The same goes for the transportation out of the airport. Lurking taxi drivers will not be allowed to
linger in groups outside arrival gates, instead, transportation will have to be booked in advance or through an App — then the pick-up will have to be swift, too. This will see messy crowds, traffic and general inefficiencies normally experienced at the Bali airport disappear – which has always been a terrible first impression upon arrival.
Guides and drivers will fall under similar regulations, creating a higher standard for this segment of the industry as they are forced to improve their services and their infrastructure — that is, if they want guests to trust them.
With big crowds now on the Covid-19 blacklist, this could mean the end of ‘mass tourism’; great news for Bali, as the island was already receiving negative backlash from overdevelopment. This means that tourist destinations which normally welcome endless crowds descending buses, funnelling into places like Uluwatu Temple, Lempuyang Temple and Tegallalang, will have to be managed and controlled.
Quotas on daily visits, which would have to be pre-booked, would help keep the numbers down — but this results in a far more enjoyable experience for those who are there, it means they can stay longer, wander, explore, undisturbed by hordes of quick-stop tourists. It’s an opportunity for the big tourism destinations to improve their visitor experience. On top of that, new regulations give Bali an excuse for ‘visitor management’, i.e. implementing expectations of respectful behaviour on top of new safety precautions. We could adopt a ‘Bali Pact’, which binds travellers to abide by clear rules of behaviour before staying in Bali — much the same as implemented by Bhutan.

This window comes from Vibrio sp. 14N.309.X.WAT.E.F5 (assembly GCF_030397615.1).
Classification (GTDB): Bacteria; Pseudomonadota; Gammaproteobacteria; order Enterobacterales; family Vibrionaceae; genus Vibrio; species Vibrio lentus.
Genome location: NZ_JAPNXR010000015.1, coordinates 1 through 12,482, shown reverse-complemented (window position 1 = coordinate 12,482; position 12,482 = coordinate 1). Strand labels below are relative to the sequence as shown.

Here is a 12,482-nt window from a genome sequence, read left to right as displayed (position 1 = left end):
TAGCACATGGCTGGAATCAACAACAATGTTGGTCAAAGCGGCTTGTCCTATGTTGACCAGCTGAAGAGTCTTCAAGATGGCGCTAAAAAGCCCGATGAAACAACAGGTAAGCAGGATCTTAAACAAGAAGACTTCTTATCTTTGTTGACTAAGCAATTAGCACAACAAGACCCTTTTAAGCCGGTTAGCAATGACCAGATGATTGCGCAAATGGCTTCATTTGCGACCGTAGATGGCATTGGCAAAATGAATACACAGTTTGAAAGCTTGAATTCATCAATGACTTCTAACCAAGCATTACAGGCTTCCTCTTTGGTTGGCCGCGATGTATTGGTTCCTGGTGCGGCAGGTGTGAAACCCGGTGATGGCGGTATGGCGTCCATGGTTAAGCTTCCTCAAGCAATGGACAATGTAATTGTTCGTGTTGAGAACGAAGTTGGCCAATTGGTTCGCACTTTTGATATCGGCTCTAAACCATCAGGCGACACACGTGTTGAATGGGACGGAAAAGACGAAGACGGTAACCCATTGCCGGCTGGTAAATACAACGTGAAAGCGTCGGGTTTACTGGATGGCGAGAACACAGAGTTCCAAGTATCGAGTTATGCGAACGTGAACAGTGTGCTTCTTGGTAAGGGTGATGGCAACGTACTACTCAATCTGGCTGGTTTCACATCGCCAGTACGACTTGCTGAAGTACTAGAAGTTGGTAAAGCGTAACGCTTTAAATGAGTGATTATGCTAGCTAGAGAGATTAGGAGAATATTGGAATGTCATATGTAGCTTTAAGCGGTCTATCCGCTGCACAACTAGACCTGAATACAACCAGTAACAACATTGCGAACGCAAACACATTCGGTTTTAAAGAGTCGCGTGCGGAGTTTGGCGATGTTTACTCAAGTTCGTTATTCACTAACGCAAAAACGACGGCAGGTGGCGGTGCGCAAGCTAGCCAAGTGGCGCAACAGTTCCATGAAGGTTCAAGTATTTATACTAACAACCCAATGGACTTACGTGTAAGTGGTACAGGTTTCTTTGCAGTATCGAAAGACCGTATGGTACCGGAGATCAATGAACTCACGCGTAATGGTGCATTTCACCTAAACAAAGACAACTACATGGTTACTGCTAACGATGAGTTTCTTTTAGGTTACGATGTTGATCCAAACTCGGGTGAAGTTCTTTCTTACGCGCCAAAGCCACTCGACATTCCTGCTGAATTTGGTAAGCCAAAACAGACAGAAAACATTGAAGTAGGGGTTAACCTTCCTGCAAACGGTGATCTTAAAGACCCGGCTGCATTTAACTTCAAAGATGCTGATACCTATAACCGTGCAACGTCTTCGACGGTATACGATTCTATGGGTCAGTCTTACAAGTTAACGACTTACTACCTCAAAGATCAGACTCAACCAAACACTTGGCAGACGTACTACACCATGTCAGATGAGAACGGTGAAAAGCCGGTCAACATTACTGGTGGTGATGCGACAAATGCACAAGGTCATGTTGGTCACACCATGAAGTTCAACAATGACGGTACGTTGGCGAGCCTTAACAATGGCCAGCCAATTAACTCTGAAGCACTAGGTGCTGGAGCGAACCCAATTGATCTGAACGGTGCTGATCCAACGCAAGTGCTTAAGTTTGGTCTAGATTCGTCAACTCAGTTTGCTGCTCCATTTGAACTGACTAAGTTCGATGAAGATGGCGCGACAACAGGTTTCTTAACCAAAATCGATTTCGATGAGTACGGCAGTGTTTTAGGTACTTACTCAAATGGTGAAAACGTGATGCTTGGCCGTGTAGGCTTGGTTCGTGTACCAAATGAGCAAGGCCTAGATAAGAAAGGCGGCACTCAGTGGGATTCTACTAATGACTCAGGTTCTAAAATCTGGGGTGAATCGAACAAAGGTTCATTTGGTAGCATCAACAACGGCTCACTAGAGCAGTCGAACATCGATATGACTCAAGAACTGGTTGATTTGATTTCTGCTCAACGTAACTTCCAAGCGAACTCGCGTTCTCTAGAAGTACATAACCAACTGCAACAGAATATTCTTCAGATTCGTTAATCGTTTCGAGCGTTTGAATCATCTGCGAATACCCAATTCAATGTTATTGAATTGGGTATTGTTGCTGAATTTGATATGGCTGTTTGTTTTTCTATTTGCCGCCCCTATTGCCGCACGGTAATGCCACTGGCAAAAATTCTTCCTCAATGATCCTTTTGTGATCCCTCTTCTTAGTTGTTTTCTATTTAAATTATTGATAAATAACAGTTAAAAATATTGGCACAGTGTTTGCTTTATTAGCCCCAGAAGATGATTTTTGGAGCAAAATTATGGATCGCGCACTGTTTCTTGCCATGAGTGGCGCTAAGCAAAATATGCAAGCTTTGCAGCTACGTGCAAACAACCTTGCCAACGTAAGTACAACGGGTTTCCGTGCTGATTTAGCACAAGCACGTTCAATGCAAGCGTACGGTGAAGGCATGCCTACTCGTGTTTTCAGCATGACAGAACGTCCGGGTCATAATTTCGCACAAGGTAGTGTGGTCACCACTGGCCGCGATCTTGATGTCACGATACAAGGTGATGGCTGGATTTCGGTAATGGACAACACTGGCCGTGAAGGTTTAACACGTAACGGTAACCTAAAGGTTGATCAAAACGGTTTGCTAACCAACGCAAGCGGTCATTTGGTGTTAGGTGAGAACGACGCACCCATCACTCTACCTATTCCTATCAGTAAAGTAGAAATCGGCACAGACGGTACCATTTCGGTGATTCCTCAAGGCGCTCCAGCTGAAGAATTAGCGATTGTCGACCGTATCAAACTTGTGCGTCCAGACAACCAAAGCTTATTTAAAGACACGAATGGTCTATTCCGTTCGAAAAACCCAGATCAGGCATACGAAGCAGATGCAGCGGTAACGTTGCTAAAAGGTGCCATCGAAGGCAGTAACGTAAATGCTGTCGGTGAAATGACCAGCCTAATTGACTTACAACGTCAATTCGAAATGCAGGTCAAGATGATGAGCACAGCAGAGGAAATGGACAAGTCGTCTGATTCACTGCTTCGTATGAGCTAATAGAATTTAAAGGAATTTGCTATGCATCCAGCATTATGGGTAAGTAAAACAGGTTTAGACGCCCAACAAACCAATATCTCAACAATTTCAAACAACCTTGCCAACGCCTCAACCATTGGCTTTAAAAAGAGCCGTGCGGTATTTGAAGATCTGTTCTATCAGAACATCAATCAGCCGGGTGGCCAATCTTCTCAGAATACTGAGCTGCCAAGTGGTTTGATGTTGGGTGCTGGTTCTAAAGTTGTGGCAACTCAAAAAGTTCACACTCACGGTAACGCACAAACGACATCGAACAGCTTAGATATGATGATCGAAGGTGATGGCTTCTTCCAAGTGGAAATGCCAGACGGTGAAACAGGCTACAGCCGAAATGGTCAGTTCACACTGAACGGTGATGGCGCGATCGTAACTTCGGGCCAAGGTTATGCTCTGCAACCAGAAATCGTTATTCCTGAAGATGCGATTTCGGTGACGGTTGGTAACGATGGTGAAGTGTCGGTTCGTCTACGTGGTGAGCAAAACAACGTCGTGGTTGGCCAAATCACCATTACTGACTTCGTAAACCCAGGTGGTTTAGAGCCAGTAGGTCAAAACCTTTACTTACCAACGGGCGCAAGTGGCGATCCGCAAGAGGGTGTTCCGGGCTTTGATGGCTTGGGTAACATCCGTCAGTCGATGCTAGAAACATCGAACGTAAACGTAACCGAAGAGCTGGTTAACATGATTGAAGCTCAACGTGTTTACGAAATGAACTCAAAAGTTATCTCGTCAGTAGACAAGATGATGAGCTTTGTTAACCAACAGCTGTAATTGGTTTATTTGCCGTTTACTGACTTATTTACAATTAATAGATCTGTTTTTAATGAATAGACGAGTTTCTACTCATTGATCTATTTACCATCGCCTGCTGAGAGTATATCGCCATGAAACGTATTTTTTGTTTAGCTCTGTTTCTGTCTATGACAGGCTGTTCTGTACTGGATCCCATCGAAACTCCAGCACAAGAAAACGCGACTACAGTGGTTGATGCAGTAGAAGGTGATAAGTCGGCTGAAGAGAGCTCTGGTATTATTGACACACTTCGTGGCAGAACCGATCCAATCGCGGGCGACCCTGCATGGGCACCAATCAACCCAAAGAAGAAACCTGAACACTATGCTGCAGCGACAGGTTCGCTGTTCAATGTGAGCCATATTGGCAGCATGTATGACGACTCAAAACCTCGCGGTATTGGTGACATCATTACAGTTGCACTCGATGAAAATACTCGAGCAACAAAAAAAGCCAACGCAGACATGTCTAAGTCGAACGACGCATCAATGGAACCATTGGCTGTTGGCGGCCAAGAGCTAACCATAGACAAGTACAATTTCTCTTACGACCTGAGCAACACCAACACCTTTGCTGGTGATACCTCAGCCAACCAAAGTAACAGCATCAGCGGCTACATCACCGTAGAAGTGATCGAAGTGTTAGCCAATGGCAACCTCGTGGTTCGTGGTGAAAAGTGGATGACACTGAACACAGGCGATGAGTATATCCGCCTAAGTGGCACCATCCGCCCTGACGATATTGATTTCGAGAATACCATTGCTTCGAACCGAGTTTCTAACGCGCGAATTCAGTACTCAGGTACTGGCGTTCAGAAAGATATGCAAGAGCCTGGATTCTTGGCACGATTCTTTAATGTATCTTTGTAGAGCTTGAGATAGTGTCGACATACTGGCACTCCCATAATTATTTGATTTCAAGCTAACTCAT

Yes, curbing of the numbers will play a huge part in the future of Bali tourism (which we will cover in following articles). Ultimately, with quantity out of the picture, Bali will have to focus on quality tourism to get the best bang for the buck. This can be in the form of higher paying tourists, or longer staying tourists, both of which take the strain off of Bali’s already stretched resources.
Again, this is all speculation — but post Covid-19 recovery can be turned into a huge opportunity for Bali. With the added expectation and necessity to ensure guests their health and safety, Bali has the means to really upgrade the experience it offers to visitors.